James DeGale's bout with rival George Groves back in 2011 was one of the most tense in recent British boxing history and, if circumstances permit, we could finally get to witness the rematch.
Chunky would have to beat Badou Jack, whom he faces in New York on January 14 for the unified IBF and WBC super-middleweight belt, and then beat WBC mandatory challenger Callum Smith to set up the fight - while it also relies on Groves defeating Fedor Chudinov to win the WBA belt.
It's a lot of conditionals to set up a fight towards the back end of next year, by which point DeGale reckons he could be part of Floyd Mayweather's Money Team, but it's a mouthwatering prospect.
"I'm hoping he comes through his WBA world title shot, because it's his fourth chance," DeGale, who suffered a narrow points defeat against Groves, told Sky Sports. "He's been knocked out before, he's had three chances, so I think he's proven that he's not elite, he's not world class.
"But if he's got any chance, then this is his chance against Chudinov, so hopefully he comes through that and the end of next year - this is all thinking ahead - that can be a massive match-up."
The bad blood between the pair was evident ahead of their previous fight, with the two having known each other since their teenage years and appearing to genuinely not like each other.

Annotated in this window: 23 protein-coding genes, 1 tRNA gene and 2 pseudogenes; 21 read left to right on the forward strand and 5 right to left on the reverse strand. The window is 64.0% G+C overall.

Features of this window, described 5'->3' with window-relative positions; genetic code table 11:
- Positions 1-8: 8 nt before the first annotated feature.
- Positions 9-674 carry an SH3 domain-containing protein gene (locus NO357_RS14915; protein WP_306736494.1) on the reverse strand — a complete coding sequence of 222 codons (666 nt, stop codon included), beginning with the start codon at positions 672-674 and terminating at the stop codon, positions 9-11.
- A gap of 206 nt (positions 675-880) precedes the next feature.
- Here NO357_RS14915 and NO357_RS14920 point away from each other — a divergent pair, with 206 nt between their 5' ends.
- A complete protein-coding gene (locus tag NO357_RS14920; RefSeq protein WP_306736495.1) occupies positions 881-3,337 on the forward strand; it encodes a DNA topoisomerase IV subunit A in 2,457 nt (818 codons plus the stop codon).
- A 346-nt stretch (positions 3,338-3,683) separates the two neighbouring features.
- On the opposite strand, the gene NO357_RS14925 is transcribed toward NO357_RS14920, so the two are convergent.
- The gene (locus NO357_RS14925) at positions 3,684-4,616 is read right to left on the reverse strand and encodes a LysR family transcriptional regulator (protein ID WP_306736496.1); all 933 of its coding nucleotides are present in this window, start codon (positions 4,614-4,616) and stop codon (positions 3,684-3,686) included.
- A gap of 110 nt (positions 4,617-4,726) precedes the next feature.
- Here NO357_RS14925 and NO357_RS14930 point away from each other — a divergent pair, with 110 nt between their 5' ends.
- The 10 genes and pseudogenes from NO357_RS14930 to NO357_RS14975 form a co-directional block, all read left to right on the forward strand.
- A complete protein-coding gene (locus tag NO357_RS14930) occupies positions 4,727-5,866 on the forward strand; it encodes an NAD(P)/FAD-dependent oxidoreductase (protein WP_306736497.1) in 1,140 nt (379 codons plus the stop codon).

Smith, who defended his British title against Luke Blackledge with a huge knockout on the Anthony Joshua undercard last weekend, isn't considered a problem by DeGale - but he is looking forward to what would be his first fight in England for a while.
"I won't be losing sleep over boxing Callum Smith. It's a massive fight over here and I'll be looking forward to it," he said. "Can you imagine that as a homecoming at The O2 or the Emirates?"
If DeGale beats Jack he'll be the first from Great Britain since Joe Calzaghe to prove himself the world's leading super-middleweight. The division has long been a glamorous one in which Chris Eubank, Nigel Benn and Carl Froch as well as Ireland's Steve Collins have also excelled.
"Growing up, Calzaghe, and Prince Naseem Hamed, they're the ones I used to watch and think 'I can't wait to do that'," DeGale, 30, said.
"To emulate him, and become the proper champ, will mean everything.
"Calzaghe's one of my favourite fighters. He's a bit similar to me. He's a southpaw, throws a lot of punches. He's another one who didn't get the full credit he was due until after he retired. But that's how boxing is.
"I've got to perform. My last couple of performances haven't been vintage James DeGale. This is the best fighting the best, the champ fighting the champ: this is proper."
DeGale, who became Britain's first Olympic gold medallist to win a world title - believes that, like Calzaghe, he does not get the credit he deserves.
"I don't get the respect," he said. "I made a bit of history. If I unify the division, going across the pond, no one's ever done that in Britain.
"This is the one. I get love and support, I do have my fans, but it just feels like I look around at different fighters who haven't done half what I've done and they get so much more recognition.
"I don't get the credit, the full recognition, I don't. But after this fight, people will start respecting and knowing I'm the best."